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Has there been a change in frequency in earthquakes and volcanic eruptions?

MICHEL MARTIN, HOST:

It's been a week since a series of powerful earthquakes shook Japan's west coast. More than 125 people died, and more than 100 people are still missing. The quake came less than a month after a volcanic eruption pushed molten lava through parts of southwestern Iceland.

(SOUNDBITE OF ARCHIVED RECORDING)

PAMELA BROWN: Lava and smoke spewing into the air. It is not unexpected after several weeks of seismic activity in the area.

STEVE INSKEEP, HOST:

Yeah. From Iceland to Italy to the Philippines to Afghanistan to Chile to Indonesia, we heard a lot about seismic activity in the past year. Was there really more?

CHUCK BAILEY: No, there's not really been a change in frequency in earthquakes and/or volcanic eruptions.

MARTIN: The president of the Geological Society of America, Chuck Bailey, says Iceland and Japan were spectacular, photogenic events. They appeared all over social media, and that made it feel like more is going on.

BAILEY: But if you step back out and looked at it over the course of a year or a year and a half, my suspicion is that the seismicity, as well as the number of volcanoes that are erupting, will effectively end up being about on pace with what normally our planet does.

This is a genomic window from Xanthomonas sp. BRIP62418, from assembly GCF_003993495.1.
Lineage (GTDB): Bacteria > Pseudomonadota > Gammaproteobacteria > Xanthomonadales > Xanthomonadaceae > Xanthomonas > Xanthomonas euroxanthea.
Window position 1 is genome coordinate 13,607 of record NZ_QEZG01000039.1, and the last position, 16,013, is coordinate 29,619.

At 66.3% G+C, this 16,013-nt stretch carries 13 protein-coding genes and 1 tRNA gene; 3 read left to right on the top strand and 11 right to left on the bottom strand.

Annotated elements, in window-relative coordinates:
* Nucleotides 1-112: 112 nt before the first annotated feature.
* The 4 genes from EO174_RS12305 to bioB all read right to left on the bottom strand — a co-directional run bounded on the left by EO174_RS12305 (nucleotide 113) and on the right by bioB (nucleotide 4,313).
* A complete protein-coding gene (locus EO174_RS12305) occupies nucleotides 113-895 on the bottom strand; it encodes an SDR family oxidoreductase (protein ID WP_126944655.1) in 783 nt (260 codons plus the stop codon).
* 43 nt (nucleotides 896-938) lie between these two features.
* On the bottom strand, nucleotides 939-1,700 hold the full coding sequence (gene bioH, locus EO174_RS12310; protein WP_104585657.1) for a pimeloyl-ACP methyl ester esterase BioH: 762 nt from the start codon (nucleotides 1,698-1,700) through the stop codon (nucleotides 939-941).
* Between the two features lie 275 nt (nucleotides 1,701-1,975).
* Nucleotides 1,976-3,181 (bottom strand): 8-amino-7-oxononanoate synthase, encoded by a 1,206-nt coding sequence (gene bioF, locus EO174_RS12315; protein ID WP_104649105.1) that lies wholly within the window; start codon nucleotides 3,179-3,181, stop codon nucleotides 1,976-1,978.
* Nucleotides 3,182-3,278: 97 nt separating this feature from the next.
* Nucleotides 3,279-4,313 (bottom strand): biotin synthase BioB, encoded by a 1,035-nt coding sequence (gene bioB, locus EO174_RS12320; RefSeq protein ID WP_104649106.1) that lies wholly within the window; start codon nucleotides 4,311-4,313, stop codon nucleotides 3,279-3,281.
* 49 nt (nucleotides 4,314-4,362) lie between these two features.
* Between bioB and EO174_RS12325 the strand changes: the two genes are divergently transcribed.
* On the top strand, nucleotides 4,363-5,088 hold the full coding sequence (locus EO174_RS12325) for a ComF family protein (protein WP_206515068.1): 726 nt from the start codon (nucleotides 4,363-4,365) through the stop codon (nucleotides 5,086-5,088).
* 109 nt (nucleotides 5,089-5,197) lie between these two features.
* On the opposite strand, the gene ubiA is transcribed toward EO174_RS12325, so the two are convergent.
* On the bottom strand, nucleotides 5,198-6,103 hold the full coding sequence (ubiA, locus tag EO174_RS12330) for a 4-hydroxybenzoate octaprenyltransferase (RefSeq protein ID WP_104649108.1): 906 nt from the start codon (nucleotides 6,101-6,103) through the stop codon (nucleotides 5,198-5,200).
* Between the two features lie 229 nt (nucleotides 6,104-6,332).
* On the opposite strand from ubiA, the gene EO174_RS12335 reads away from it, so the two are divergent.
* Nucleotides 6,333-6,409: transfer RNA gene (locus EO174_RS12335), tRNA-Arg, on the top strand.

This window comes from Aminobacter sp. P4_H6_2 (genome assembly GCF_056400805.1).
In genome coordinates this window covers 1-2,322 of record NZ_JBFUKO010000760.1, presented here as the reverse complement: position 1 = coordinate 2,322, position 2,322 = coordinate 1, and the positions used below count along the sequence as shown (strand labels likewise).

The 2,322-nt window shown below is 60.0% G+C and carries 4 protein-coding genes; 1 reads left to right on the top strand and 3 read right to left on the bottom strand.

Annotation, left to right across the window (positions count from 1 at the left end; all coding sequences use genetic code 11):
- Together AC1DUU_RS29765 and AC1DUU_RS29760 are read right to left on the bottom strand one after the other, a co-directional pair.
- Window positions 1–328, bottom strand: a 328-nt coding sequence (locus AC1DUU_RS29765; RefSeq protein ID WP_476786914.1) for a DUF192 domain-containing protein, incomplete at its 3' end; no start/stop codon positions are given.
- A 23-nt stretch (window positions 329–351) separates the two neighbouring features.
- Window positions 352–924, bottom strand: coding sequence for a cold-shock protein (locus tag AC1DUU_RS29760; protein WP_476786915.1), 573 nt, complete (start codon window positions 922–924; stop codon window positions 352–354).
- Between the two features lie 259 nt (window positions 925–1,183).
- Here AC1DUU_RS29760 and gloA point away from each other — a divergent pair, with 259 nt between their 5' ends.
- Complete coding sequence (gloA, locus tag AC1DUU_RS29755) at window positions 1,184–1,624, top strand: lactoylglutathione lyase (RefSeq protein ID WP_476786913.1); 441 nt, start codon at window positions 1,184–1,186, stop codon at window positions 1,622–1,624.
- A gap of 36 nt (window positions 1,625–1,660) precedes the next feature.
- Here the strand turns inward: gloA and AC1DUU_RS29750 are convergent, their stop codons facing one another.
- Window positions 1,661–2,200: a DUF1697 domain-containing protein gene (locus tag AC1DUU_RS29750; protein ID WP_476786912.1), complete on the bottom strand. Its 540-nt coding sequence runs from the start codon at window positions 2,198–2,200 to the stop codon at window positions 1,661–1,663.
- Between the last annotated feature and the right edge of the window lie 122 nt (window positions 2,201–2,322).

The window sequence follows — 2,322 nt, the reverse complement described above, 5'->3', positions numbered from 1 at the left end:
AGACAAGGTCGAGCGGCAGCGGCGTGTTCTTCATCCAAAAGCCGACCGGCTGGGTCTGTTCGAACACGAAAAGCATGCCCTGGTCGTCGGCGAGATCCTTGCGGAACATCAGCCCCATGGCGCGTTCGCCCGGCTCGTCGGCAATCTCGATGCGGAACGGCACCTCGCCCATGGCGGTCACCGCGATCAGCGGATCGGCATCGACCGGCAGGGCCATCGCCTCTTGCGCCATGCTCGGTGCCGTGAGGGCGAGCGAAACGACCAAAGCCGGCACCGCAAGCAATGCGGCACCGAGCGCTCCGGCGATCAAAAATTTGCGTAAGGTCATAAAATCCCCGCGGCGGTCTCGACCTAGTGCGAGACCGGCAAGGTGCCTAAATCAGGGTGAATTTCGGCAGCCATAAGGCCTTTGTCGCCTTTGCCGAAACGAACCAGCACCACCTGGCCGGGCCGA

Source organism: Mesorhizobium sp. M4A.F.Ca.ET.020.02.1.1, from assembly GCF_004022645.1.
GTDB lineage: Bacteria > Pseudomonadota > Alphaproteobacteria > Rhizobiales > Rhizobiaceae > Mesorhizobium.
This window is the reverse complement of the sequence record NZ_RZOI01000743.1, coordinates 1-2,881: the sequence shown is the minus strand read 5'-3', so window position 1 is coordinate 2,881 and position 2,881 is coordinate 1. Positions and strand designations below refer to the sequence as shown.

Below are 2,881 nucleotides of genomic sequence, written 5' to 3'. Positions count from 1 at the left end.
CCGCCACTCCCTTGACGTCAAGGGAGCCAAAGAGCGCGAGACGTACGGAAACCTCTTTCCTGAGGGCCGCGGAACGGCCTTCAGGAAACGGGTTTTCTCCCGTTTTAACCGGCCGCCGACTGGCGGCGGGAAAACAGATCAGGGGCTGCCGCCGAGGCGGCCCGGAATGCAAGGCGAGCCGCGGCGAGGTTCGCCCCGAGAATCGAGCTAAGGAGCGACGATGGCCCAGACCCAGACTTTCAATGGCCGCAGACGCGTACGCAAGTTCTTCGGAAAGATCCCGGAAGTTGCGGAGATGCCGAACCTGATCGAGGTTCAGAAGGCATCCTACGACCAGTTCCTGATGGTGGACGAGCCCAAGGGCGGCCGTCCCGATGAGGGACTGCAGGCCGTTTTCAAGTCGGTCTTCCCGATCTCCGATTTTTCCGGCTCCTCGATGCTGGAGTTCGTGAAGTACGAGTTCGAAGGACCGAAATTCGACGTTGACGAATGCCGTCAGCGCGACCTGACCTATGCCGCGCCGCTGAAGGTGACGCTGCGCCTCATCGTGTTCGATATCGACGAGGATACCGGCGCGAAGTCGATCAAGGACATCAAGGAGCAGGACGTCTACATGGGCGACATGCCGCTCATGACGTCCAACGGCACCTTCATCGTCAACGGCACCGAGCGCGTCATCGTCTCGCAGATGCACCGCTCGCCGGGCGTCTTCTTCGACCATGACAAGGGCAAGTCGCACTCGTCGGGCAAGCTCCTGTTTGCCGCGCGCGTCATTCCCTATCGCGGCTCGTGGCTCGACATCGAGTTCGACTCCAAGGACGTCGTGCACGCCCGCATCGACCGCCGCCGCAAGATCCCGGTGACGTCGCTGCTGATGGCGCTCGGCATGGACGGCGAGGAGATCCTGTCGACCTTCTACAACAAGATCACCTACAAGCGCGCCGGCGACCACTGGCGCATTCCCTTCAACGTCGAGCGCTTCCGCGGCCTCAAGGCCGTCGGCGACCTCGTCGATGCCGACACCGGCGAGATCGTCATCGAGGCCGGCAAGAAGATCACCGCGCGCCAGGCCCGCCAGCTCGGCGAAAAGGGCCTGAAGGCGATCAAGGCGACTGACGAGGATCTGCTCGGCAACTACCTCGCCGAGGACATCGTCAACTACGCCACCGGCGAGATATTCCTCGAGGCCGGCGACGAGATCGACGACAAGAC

INSKEEP: Seismicity.

Magnus Tumi Gudmundsson is a geophysics professor at the University of Iceland and also an Icelander.

MAGNUS TUMI GUDMUNDSSON: Over the last years or decades, we are seeing the same trend as we have seen over the past centuries.

MARTIN: Which means, according to the National Earthquake Information Center, about 20,000 quakes worldwide each year, with no evidence that the frequency of seismic activity has changed.

GUDMUNDSSON: The biggest eruptions memory in the United States was the Mount St. Helens eruption of 1980. And then we had Pinatubo eruption in 1991. And then we had the rather spectacular Hunga Tonga event. These events do not happen very frequently.

INSKEEP: What has changed, according to the experts, is the increase in climate disasters fueled by human-caused climate change. One of those experts is volcanologist Marco Brenna at the University of Otago in New Zealand.

MARCO BRENNA: The increasing occurrence of these weather events might be subconsciously increasing natural disasters like earthquakes and volcanoes, but it's totally different systems.

MARTIN: So while seismic activity can affect weather and generate tsunamis, there is a risk of conflating seismic activity with the general increase in climate events.

(SOUNDBITE OF MUSIC) Transcript provided by NPR, Copyright NPR.

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